Jewish Political Studies Review 17:3-4 (Fall 2005)
In this book Efraim Inbar, professor of political science at Bar-Ilan University and director of its Begin-Sadat Center for Strategic Studies, closely examines former Prime Minister and Defense Minister Yitzhak Rabin’s conception of and contributions to Israeli security. In six clearly written and information-rich chapters, Inbar considers: (1) “The Approach to International Politics and the Arab-Israeli Conflict,” (2) “The American Orientation in Israel’s Foreign Policy,” (3) “Building a Conventional Military Force,” (4) “The Use of Military Force,” (5) “Weapons of Mass Destruction,” and (6) “Rabin of the 1990s: The Changing Strategic Assessment.”
Inbar views Rabin as someone for whom Israel’s security was the cardinal value, the guiding principle to which he dedicated his life. In surveying Rabin’s career beginning with Israel’s Independence War in 1948, Inbar notes:
“He served in important military positions and contributed to making the Israel Defense Force (IDF) into a mighty military organization. As chief of staff from 1964 to 1967, he commanded the army in the Six-Day War, and he served as Prime Minister after the Yom Kippur War (1974-77) presiding over the Army’s recovery process. During his 1984-90 tenure as Defense Minister, he oversaw a major restructuring of the army, the withdrawal of Israeli troops from Lebanon, and the IDF handling of the Intifada. He served again as Prime Minister and Defense Minister in 1992-1995, signing several interim agreements with the Palestinians and the peace treaty with Jordan.”
Inbar maintains that Rabin was not a strategic thinker but rather a brilliant planner of military operations. Israeli generals Rehavam Ze’evi and Israel Tal called him the finest teacher of military skills the IDF had ever had. Rabin was also a skilled pragmatist, skeptical and cautious regarding Israel’s security needs. He viewed international relations in Realpolitik terms, promoting national interests through reliance on military power. Inbar remarks that “Rabin was of all Israeli leaders the one most closely associated with an American orientation, looking to Washington for signs of approval or disapproval in forging Israel’s national strategy.” He also believed Israel’s military power was not only necessary for its survival but to enable it to reach peace agreements with its Arab neighbors.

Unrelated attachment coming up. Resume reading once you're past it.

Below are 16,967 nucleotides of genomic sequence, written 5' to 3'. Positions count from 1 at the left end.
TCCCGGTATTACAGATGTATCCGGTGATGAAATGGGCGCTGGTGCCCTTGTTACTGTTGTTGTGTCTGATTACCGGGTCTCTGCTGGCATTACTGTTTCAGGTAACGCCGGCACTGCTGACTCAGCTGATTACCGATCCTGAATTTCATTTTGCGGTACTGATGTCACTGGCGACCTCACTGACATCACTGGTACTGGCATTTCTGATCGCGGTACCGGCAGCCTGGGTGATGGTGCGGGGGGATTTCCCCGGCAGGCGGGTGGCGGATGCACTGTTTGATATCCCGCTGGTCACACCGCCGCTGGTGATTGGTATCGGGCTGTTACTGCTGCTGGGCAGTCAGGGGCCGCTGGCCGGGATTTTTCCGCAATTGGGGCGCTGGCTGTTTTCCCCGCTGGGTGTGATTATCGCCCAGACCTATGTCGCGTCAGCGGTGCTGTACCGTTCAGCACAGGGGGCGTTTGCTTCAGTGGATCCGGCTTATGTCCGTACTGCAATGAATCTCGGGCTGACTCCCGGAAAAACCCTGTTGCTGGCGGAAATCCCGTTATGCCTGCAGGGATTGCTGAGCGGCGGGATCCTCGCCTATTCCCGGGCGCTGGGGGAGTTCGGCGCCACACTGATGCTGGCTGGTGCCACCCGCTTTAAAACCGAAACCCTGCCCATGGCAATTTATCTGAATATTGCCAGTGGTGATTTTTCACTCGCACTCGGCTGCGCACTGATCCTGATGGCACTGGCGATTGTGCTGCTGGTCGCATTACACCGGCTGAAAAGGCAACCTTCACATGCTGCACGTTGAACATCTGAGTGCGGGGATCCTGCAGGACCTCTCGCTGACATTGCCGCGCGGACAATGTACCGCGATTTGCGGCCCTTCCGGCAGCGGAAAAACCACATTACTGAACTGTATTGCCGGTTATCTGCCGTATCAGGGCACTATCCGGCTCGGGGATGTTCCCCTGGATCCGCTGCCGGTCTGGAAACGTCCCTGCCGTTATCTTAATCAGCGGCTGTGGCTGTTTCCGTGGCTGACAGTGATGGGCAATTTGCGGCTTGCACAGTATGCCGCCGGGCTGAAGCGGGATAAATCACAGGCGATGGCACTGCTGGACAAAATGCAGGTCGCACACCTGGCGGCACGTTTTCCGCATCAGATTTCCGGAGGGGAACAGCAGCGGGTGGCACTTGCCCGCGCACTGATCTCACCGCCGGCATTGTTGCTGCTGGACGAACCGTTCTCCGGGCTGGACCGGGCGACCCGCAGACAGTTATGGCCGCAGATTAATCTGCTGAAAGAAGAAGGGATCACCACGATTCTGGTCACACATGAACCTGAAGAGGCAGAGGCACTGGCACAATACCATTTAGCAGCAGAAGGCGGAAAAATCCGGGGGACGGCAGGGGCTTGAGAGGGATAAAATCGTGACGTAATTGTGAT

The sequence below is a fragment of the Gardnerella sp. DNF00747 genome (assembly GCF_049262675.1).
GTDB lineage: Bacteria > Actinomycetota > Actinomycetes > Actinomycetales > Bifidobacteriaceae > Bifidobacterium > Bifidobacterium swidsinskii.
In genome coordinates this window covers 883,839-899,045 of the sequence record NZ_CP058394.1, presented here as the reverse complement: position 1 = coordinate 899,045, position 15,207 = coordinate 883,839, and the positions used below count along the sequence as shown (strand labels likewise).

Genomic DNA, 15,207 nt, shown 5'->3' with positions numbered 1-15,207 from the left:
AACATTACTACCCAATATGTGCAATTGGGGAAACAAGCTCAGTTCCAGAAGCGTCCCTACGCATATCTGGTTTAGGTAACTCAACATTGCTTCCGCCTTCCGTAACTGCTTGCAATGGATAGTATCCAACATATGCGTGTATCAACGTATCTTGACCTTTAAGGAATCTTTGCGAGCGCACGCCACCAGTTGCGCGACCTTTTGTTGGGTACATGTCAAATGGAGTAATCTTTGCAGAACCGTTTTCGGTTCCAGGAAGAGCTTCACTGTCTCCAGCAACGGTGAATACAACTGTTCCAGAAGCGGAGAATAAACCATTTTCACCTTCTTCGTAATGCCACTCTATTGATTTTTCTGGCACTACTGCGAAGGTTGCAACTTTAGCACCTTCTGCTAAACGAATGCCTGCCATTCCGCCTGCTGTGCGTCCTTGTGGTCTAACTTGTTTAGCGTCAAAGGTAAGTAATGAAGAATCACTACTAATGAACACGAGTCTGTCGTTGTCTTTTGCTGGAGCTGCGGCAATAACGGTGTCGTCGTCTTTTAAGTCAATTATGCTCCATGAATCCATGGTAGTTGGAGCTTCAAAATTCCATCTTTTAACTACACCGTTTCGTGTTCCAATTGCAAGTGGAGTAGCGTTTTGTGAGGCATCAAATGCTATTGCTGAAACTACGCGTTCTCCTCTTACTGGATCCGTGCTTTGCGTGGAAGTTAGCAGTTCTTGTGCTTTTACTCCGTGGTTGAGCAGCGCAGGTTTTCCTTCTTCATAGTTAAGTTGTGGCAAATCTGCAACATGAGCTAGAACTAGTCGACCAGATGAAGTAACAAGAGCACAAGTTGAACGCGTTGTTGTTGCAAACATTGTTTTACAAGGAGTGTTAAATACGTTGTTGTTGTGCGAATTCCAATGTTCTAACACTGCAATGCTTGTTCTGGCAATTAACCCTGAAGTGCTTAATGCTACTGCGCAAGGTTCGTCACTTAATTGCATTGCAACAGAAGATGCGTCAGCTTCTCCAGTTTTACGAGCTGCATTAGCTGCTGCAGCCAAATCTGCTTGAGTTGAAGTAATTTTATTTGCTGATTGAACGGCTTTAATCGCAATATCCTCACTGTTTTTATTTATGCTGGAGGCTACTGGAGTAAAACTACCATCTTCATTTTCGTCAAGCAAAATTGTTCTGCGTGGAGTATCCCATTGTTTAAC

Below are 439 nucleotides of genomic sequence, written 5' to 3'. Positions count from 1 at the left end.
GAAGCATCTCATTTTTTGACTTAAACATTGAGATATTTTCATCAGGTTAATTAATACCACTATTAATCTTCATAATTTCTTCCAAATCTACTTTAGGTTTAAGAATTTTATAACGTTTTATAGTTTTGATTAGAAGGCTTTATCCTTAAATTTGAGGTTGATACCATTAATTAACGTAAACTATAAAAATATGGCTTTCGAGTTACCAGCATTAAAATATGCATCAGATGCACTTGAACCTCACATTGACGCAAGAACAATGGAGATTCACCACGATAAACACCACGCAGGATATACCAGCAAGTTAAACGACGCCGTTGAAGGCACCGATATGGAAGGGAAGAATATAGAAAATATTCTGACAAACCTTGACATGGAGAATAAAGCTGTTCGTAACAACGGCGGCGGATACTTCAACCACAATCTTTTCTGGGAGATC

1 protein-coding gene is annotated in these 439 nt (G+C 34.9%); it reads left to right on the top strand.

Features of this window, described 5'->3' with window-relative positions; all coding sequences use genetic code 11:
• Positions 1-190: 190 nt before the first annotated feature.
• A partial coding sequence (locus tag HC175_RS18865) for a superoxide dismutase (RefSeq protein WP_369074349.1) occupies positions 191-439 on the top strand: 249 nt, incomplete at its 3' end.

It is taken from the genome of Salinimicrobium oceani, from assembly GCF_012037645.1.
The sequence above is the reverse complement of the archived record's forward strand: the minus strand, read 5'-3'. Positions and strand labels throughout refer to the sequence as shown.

A Career that Raises Questions
Although generally praising Rabin’s military leadership, Inbar also points out faults. For example, he claims that, while preparing Israel for large-scale security challenges, Rabin at first ignored the threat presented by the Palestinian intifada, only later finding a military answer for it. However, Inbar neither overtly criticizes nor adequately explains – perhaps no one can – the turnabout wherein Rabin not only agreed to relinquish parts of the Land of Israel but also to allow a foreign armed force into them. “In the last years of his life,” Inbar observes, “Rabin seemed to have adopted the dovish diagnosis of the Arab-Israeli conflict as well as much dovish terminology.”
Inbar acknowledges that economic factors played a greater role in Rabin’s thinking in these latter years, and may have been one consideration. Still, the fact that Israel’s “Mr. Security” should have made such a flip-flop in adopting the Oslo process, arming those who were enemies a moment before and relying on them to protect Israel, is clearly the great shadow hanging over Rabin’s whole career in public service.
Regarding the increasingly critical area of nuclear defense, Rabin was traditionally known to emphasize the centrality of conventional forces. That is, in the 1980s and 1990s he still felt it possible to delay the entrance of Arab nuclear weapons into the region. “As far as Israel was concerned,” Inbar writes, “Rabin considered these weapons of very limited strategic value, usable only in scenarios involving survival. When the missile and chemical weapons threats became greater in the eighties, Rabin emphasized more a deterrence rather than a preemption approach.”
It is by no means clear what position Rabin would have taken toward the WMD threat Israel currently faces from Iran, whose missiles are reportedly capable of reaching every part of the Jewish state. In a work whose basic approach is a strong reliance on the historical record, Inbar does not speculate on this question.
Overall, this is a first-rate study and important reading for anyone concerned about Israel’s security.